Piney wind. If you've never been in a pine forest this phrase won't mean much, just like the "smell of man" phrase might not resonate for everyone sufficiently removed from high school gym class. But if you have, and here in NYC we can go strolling through the Arthur Ross Pinetum in Central Park, these two words tell us an amazing amount about what these woods look like. A pine forest doesn't look like other kinds of forest.

Puffed warm and white from long gray jaws. This phrase and the ones immediately preceding in the paragraph give us an idea how many wolves are racing through the pine forest. Now, we know it's cold, we know that there are those vapor trails of the breath emerging into the cold air. And then we can add the visual of the stuff frozen beneath their paws. This is another of the visuals that doesn't quite work for me, I don't have enough experience seeing that to really buy into it, but buy into it or not I can visualize.

Last night's snow breaking. Again, a clear visual.

Of course, between these well-chosen phrases, GRRM continues as he does in this series to lay on the lists:
fox and hare, seal and stag, even wolf
smoke and blood and rot
Big and strong, with good sharp eyes, but dull of ear and deaf to smells. Deer and elk and eve hares were faster, bears and boars fiercer in a fight

Let me say on a personal level that this opening page tells me I wasn't wrong to bail out of this series around 90% of the way thru book #2 without any deep regrets. There's a lot that I can and do admire about the prose, in fact I often recommend GRRM's "Fevre Dream" as a writing textbook for authors needing to learn some lessons about writing good dialogue. And reading this one page, I can easily admire all of the perfectly chosen two or five word phrases that tell an incredible amount and pain vivid pictures for me that are entirely different than the pictures I'd draw in my mind with any other two word phrase in the Engish language. At the same time, there are a lot of words here, a lot of words. Rich and powerful but still so very very many of them. What I came to realize with this series was that for me, where I am, with the time I have to give to read things for pleasure, that the pleasures of the series weren't quite rich enough to justify my own time investment. It's fun to admire the prose, I just can't afford to admire so much of it.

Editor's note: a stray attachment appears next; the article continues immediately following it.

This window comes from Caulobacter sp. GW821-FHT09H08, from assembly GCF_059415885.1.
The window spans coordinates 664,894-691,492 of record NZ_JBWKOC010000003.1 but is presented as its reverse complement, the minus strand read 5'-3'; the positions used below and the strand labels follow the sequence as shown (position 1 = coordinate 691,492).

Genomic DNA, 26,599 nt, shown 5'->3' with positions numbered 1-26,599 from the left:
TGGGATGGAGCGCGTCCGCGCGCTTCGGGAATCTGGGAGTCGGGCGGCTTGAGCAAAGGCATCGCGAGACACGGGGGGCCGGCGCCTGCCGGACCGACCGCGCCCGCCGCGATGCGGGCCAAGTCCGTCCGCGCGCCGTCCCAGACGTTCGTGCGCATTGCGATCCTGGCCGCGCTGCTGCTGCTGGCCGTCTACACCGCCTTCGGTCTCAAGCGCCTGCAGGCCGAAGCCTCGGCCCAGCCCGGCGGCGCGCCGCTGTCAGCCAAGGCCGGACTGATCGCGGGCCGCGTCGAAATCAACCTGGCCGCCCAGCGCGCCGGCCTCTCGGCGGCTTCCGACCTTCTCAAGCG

This is not exactly the same as saying I wouldn't agree to represent if a client of mine decided to write the next Game of Thrones, or if it came in through our query pile. Pleasure reading time is precious, while work reading is a question not just of what I like, but also of the marketplace, of the investment I have in an author-agent relationship, and other factors. Your spouse might not make the world's best quiche, but you can happily eat that quiche having brunch at home while choosing not to order a quiche of equivalent quality at a local restaurant.

My submission pile will not lack for people trying to emulate GRRM. Alas, very few of them will be able to emulate in a wholly successful way. GRRM can get away with his love of lists in part because he can match example for example with one of his perfectly chosen two word phrases.

Or with people who think there's a difference in meaning between an azure sky and a blue sky. And you know what, there really isn't. Unless you work devising colors for Behr and Benjamin Moore, Tupperware and Corning, KitchenAid and Waring (please note that not all lists of six are equally interesting as those on the first page of Dance with Dragons) you're substituting use of a thesaurus for an actual demonstration of literary craft.

The fantasy submissions we get are as rich with derivative RPG-inspired fantasy novels as the opening page of Dance with Dragons is with rich visual imagery. I'm glad to see GRRM succeeding with these books even if I'm choosing to abstain because they are incredibly rich, a major literary accomplishment in a field that often settles (you could say this of most...) for considerably less.

But new writers beware: GRRM's richness is of a piece. I would say it is even less tolerant of success via mediocre imitation than the RPG-inspired.

1 comment:

Brian Niemeier said...

Thanks for the post. Let it serve as a reminder for me to remain vigilant against excesses in my own writing.

May I also request further exposition on the less desirable qualities of RPG-inspired fiction?